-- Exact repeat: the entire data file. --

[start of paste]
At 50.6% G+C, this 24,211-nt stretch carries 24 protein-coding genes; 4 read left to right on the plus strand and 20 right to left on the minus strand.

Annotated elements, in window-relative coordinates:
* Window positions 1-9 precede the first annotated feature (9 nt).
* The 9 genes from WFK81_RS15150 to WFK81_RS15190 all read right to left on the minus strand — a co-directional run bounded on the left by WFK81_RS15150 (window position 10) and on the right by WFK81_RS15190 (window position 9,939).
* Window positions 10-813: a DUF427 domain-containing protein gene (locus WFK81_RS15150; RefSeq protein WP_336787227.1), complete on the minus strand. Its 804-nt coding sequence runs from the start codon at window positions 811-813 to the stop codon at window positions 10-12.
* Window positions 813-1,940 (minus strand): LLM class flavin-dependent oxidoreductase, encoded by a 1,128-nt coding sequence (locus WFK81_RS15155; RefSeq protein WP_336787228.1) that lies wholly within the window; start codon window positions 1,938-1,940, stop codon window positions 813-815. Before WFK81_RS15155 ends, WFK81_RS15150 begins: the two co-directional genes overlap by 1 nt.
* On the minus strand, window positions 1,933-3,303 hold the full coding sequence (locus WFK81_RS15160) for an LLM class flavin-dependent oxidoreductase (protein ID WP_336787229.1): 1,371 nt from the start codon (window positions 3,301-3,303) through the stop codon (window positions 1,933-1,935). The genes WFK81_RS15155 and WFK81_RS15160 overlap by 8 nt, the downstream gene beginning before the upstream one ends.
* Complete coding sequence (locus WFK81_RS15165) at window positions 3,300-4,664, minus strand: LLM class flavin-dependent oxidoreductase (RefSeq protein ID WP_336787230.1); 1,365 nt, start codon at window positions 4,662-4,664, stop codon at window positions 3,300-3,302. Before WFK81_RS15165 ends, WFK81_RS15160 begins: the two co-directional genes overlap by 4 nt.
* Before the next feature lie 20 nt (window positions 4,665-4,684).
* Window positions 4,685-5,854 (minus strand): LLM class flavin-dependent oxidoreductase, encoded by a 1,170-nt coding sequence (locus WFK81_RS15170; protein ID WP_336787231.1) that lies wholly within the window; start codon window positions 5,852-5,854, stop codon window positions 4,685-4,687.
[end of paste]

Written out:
At 50.6% G+C, this 24,211-nt stretch carries 24 protein-coding genes; 4 read left to right on the plus strand and 20 right to left on the minus strand.

Annotated elements, in window-relative coordinates:
* Window positions 1-9 precede the first annotated feature (9 nt).
* The 9 genes from WFK81_RS15150 to WFK81_RS15190 all read right to left on the minus strand — a co-directional run bounded on the left by WFK81_RS15150 (window position 10) and on the right by WFK81_RS15190 (window position 9,939).
* Window positions 10-813: a DUF427 domain-containing protein gene (locus WFK81_RS15150; RefSeq protein WP_336787227.1), complete on the minus strand. Its 804-nt coding sequence runs from the start codon at window positions 811-813 to the stop codon at window positions 10-12.
* Window positions 813-1,940 (minus strand): LLM class flavin-dependent oxidoreductase, encoded by a 1,128-nt coding sequence (locus WFK81_RS15155; RefSeq protein WP_336787228.1) that lies wholly within the window; start codon window positions 1,938-1,940, stop codon window positions 813-815. Before WFK81_RS15155 ends, WFK81_RS15150 begins: the two co-directional genes overlap by 1 nt.
* On the minus strand, window positions 1,933-3,303 hold the full coding sequence (locus WFK81_RS15160) for an LLM class flavin-dependent oxidoreductase (protein ID WP_336787229.1): 1,371 nt from the start codon (window positions 3,301-3,303) through the stop codon (window positions 1,933-1,935). The genes WFK81_RS15155 and WFK81_RS15160 overlap by 8 nt, the downstream gene beginning before the upstream one ends.
* Complete coding sequence (locus WFK81_RS15165) at window positions 3,300-4,664, minus strand: LLM class flavin-dependent oxidoreductase (RefSeq protein ID WP_336787230.1); 1,365 nt, start codon at window positions 4,662-4,664, stop codon at window positions 3,300-3,302. Before WFK81_RS15165 ends, WFK81_RS15160 begins: the two co-directional genes overlap by 4 nt.
* Before the next feature lie 20 nt (window positions 4,665-4,684).
* Window positions 4,685-5,854 (minus strand): LLM class flavin-dependent oxidoreductase, encoded by a 1,170-nt coding sequence (locus WFK81_RS15170; protein ID WP_336787231.1) that lies wholly within the window; start codon window positions 5,852-5,854, stop codon window positions 4,685-4,687.